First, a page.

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As per my understanding, true BDD is more about meeting business specs but I thought starting with the behavior-at-class-level could be worthwhile as I was struggling to adopt TDD and BDD naming made it easier.

Let us focus on BDD-style unit tests (at class level).

I started naming my test classes in a way that reflects expected behavior using "When" as suggested in this article. It's really effective. However very shortly, I realized that such test class names might have following maintenance consequence.

It's not easy to find test-class(es) for a class at hand.

I'm used to the traditional naming "ClassnameTest" in which case I could find the test-class in a snap.

I use Java and JUnit4 and unfortunately I don't have built-in language constructs like given, etc.

Let's consider the following example.

public class Lion{...}

Test classes

public class WhenLionIsHungy{
    @Test public void should_eat_meat(){...}
    @Test public void should_not_eat_grass(){...}
    @Test ...
}

public class WhenLionHunts{...}

public class WhenLionIsWithCubs{...}
...

Please forgive me for the example. Assume that they all are valid test classes. Let's not worry about it unless you are sure that we should never have multiple behavior-based test-classes for a target class.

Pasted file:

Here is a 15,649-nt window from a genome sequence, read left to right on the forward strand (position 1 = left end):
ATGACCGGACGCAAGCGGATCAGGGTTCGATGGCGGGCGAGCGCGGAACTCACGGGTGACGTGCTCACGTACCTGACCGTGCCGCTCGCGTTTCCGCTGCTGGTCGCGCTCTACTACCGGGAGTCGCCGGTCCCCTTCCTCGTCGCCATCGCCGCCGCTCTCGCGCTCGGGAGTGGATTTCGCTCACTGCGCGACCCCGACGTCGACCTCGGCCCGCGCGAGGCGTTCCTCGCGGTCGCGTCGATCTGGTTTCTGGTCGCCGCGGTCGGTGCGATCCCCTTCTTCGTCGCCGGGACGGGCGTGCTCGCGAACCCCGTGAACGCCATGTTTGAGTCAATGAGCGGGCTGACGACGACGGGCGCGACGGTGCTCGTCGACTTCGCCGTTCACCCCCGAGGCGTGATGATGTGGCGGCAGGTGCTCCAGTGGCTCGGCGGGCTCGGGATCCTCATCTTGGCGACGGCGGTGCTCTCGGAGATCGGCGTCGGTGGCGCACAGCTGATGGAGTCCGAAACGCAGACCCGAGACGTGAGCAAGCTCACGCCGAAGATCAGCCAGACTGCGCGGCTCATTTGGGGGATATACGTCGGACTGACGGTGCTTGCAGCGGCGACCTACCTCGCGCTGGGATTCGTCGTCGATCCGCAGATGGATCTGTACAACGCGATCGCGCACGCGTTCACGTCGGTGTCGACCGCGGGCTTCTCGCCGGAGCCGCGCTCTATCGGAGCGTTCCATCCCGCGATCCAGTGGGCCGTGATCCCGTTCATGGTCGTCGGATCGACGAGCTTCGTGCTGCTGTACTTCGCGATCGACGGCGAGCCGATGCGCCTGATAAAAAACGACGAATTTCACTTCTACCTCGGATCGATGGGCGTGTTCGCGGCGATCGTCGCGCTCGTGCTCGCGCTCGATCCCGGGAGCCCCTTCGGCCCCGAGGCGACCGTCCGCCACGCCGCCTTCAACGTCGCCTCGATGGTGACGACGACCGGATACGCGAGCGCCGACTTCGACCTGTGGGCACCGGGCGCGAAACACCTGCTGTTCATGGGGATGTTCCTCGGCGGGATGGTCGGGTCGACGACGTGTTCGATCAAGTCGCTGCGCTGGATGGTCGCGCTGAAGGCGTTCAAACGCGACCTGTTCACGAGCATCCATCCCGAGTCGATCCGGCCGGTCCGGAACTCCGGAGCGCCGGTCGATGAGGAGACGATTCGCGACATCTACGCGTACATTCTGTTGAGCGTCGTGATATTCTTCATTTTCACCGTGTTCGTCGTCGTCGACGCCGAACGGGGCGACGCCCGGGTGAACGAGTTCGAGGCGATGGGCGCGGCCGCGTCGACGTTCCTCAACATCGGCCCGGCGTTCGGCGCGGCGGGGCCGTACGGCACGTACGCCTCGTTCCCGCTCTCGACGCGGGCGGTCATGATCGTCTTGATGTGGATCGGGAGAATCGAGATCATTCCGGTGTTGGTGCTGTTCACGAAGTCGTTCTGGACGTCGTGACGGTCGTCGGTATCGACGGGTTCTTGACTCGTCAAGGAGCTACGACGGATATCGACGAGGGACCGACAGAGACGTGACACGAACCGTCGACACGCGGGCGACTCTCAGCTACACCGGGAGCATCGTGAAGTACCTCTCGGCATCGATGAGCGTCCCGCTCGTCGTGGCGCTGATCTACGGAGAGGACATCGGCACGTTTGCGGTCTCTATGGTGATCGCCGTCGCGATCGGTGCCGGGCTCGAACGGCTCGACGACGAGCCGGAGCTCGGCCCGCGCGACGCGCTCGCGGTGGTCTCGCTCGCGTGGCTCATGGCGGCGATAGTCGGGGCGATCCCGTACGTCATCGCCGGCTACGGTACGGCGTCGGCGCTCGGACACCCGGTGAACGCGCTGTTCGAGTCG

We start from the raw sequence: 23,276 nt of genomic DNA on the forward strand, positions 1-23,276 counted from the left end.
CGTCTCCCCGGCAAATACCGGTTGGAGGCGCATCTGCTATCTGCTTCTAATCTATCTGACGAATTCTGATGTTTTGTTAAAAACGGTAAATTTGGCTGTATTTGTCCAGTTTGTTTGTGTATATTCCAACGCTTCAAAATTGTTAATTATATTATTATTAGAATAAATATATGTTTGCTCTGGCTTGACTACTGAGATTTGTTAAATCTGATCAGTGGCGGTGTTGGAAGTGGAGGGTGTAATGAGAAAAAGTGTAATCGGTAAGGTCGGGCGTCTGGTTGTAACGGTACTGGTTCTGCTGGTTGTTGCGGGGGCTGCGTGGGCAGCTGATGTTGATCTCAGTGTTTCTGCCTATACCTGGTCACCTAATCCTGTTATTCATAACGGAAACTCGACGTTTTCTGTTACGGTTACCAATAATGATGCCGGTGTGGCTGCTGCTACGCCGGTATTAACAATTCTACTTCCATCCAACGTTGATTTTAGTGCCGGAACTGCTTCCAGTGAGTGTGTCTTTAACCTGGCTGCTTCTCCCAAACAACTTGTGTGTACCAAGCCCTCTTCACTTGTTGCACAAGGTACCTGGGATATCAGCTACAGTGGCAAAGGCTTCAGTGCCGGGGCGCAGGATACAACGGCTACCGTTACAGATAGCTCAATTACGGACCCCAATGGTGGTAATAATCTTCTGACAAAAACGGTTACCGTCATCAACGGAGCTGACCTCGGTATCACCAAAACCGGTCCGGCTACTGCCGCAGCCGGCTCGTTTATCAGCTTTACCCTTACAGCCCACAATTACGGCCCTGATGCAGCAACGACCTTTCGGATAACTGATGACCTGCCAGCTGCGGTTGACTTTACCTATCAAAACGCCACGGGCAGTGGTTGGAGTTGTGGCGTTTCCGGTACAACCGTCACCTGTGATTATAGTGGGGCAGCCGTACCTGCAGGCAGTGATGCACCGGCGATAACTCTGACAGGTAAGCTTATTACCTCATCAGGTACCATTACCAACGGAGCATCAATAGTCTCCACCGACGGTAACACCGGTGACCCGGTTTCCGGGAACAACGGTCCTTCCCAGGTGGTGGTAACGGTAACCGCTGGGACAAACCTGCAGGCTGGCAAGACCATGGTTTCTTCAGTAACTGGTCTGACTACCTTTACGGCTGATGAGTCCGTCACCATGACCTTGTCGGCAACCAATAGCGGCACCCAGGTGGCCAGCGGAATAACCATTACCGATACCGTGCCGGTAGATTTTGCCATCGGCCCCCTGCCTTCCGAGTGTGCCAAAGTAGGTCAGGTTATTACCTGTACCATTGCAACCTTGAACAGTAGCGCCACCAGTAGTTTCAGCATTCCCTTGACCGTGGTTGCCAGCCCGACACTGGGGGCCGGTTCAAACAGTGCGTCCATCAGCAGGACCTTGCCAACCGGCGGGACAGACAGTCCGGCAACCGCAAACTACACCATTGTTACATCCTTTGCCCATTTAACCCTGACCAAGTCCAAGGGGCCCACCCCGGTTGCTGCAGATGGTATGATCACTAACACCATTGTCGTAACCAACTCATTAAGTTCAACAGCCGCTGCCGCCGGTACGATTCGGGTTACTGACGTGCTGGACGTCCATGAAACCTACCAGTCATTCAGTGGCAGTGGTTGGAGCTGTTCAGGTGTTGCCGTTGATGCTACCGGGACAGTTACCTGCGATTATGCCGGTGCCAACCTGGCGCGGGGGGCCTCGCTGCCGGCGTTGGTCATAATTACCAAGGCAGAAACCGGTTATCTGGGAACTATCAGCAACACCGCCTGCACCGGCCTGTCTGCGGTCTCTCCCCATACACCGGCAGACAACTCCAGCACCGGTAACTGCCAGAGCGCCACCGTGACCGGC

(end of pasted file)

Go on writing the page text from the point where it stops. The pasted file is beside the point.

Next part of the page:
BDD is an elegant solution to turn the tests into documentation and above example reflects that. Testing a method like "testMoneyTransfer()" is never going to provide any insights after all.

The above is a happy example but it'd be a nightmare to guess the test-class for a class named "LibraryServiceImpl".

Is it WhenBookIsRequested or WhenLibraryIsClosed or both or something else??

Unit tests should serve as the documentation to full or some extent. However in the LibraryServiceImpl-case, the documentation itself is not easily discoverable.

Even if you name a class correctly and design it with SRP, it's still harder to find out the test-class as searching for references would possibly return 100s of hits in test folder too.


My first attempt to solve the problem using @Suite.

@RunWith(Suite.class)
@Suite.SuiteClasses({WhenLionIsHungy.class,
                     WhenLionHunts.class,
                     WhenLionIsWithCubs.class
})
public class LionTest{}

What does it solve?

  1. Easy to find test-class(es) for a class at hand as I named it after target classname.
  2. All types of high-level behavior of a single class at one place. Personally, I find that more insightful.

What does it introduce?

  1. Empty classes with no purpose but to group "When" classes. I'm not completely sure whether that's a bigger problem but it certainly feels weird to have them.

My second attempt to solve the problem using inner classes. Reference

@RunWith(Enclosed.class)
public class LionTest{

     public static class WhenLionIsHungy{...}

     public static class WhenLionHunts{...}

     ...

}

What does it solve?

  1. Easy to find test-class(es) for a class at hand as I named it after target classname.